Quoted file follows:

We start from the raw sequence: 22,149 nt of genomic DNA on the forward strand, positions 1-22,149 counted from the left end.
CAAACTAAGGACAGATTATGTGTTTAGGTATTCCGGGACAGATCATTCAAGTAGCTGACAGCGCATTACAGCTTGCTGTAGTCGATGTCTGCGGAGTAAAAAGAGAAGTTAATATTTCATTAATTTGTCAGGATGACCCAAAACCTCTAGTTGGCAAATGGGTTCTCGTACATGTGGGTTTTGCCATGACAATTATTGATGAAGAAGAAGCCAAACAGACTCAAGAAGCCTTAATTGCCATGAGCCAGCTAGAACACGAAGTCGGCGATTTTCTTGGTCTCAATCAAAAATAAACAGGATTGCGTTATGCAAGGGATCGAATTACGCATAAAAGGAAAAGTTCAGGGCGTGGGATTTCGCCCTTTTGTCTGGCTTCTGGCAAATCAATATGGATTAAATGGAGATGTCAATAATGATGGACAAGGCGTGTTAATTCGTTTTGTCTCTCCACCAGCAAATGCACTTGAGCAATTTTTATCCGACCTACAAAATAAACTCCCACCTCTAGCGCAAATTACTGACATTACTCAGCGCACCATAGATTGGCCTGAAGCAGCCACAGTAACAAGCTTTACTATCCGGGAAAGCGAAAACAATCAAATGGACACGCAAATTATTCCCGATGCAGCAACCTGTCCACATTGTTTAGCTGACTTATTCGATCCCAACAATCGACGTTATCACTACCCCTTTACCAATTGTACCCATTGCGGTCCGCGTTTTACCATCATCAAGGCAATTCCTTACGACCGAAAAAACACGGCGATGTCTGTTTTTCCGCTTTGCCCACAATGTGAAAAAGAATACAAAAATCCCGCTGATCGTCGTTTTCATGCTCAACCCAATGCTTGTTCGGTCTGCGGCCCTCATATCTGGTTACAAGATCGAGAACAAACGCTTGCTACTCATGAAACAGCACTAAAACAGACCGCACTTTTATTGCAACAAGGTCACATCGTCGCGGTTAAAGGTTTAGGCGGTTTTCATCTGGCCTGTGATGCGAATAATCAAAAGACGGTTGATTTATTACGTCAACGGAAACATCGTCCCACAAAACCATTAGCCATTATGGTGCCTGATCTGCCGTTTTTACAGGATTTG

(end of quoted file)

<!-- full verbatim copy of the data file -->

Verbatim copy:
We start from the raw sequence: 22,149 nt of genomic DNA on the forward strand, positions 1-22,149 counted from the left end.
CAAACTAAGGACAGATTATGTGTTTAGGTATTCCGGGACAGATCATTCAAGTAGCTGACAGCGCATTACAGCTTGCTGTAGTCGATGTCTGCGGAGTAAAAAGAGAAGTTAATATTTCATTAATTTGTCAGGATGACCCAAAACCTCTAGTTGGCAAATGGGTTCTCGTACATGTGGGTTTTGCCATGACAATTATTGATGAAGAAGAAGCCAAACAGACTCAAGAAGCCTTAATTGCCATGAGCCAGCTAGAACACGAAGTCGGCGATTTTCTTGGTCTCAATCAAAAATAAACAGGATTGCGTTATGCAAGGGATCGAATTACGCATAAAAGGAAAAGTTCAGGGCGTGGGATTTCGCCCTTTTGTCTGGCTTCTGGCAAATCAATATGGATTAAATGGAGATGTCAATAATGATGGACAAGGCGTGTTAATTCGTTTTGTCTCTCCACCAGCAAATGCACTTGAGCAATTTTTATCCGACCTACAAAATAAACTCCCACCTCTAGCGCAAATTACTGACATTACTCAGCGCACCATAGATTGGCCTGAAGCAGCCACAGTAACAAGCTTTACTATCCGGGAAAGCGAAAACAATCAAATGGACACGCAAATTATTCCCGATGCAGCAACCTGTCCACATTGTTTAGCTGACTTATTCGATCCCAACAATCGACGTTATCACTACCCCTTTACCAATTGTACCCATTGCGGTCCGCGTTTTACCATCATCAAGGCAATTCCTTACGACCGAAAAAACACGGCGATGTCTGTTTTTCCGCTTTGCCCACAATGTGAAAAAGAATACAAAAATCCCGCTGATCGTCGTTTTCATGCTCAACCCAATGCTTGTTCGGTCTGCGGCCCTCATATCTGGTTACAAGATCGAGAACAAACGCTTGCTACTCATGAAACAGCACTAAAACAGACCGCACTTTTATTGCAACAAGGTCACATCGTCGCGGTTAAAGGTTTAGGCGGTTTTCATCTGGCCTGTGATGCGAATAATCAAAAGACGGTTGATTTATTACGTCAACGGAAACATCGTCCCACAAAACCATTAGCCATTATGGTGCCTGATCTGCCGTTTTTACAGGATTTG